The COVID-19 pandemic has proved to be a fertile breeding ground that has brought together disparate groups, including anti-vaxxers and the anti-5G movement, on any platform they can find to share their conspiracy-based views. One of the most prominent claims is that 5G technology spread the coronavirus, even though 5G is not available ‘everywhere’.
Before that became a widely shared theory, we already knew that those who don’t want to see 5G launched had been pushing out information about the alleged dangers of 5G. We were all about to be ‘wi-fried’ by it, and children would be particularly vulnerable. I’m not here to debate the claims of the anti-5G movement, but I would like to alert people to one of the dangers that this kind of scaremongering can produce: the opportunity to be scared into buying into a health scam.
A Forbes story by John Koetsier illustrates it perfectly. It concerns a ‘5G Bioshield’ that is being sold for $350 per unit. The USB stick boasts features such as “quantum oscillation” and “restoring coherence of atoms” as well as “emitting life force frequencies.”
This is what the company selling it claims on its the website:
“Through a process of quantum oscillation the 5G BioShield USB Key balances and reharmonizes the disturbing frequencies arising from the electric fog induced by devices, such as laptops, cordless phones, wi-fi, tablets, etc., The 5G BioShield USB Key restores the coherence of the geometry of the atoms, which allows a perfect induction for life forces, by (re-)creating a cardiac coherence, via plasmic support and interactivity.”
It sounds like the answer to all those fears about the health damage that 5G is purported to inflict. It must be a very special USB stick to do all the above, must it not? You’d like to think so for $350.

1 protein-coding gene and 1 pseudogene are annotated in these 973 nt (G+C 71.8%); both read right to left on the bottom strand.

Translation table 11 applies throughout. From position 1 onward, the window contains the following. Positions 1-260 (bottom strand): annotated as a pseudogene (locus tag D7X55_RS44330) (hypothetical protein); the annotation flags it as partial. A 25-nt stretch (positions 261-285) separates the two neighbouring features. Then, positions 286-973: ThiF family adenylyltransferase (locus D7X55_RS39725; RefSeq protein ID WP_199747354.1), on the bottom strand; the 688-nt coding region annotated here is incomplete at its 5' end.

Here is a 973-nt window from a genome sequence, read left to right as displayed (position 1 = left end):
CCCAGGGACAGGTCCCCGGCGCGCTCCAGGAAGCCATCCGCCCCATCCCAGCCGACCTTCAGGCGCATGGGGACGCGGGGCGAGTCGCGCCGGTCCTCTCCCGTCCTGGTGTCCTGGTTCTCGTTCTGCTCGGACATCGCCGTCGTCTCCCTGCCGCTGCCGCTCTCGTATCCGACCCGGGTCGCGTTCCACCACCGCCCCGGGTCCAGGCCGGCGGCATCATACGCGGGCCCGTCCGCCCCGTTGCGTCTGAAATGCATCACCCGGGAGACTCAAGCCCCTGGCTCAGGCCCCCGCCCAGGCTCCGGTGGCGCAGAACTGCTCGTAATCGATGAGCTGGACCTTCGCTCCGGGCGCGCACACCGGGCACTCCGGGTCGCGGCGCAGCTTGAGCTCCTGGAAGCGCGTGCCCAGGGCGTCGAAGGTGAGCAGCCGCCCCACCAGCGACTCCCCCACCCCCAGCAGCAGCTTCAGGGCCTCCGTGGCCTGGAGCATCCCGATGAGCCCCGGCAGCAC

The expert analysis
But when Pen Test Partners reviewed the stick’s properties, it “revealed nothing more than what you’d expect from a regular 128MB USB key,” states its blog. And they went on to say: “Usually with USB devices, one can look at the properties and it will list the manufacturer and extra information about the device. However, we found that all the default values remained. This is often an indication of cheap, unbranded devices.”
So, basically it is a $6 USB stick being sold for $350. Furthermore, the founders of the 5G Bioshield don’t appear to exist. Koetsier says, “A search for “Dr. Ilija Lakicevic,” listed on the website as one of the founders of the company, turns up nothing on LinkedIn. A search for him on the Max Planck Institute for Plasma Physics, where the 5G BioShield website says he worked, also turns up no results.”
Have they sold any? Yes. To the city of Glastonbury in the UK, which issued a statement saying, “We use this device and find it helpful.” It is also worth mentioning that other health protection used in Glastonbury include Shungite, a mineral which is said to have healing powers that one “healing crystal” company says “span the board from purity to protection.”
Whether you agree with the theory that 5G is a health danger or not, I expect you can agree that paying $350 for a $6 product is quite simply — exploitation!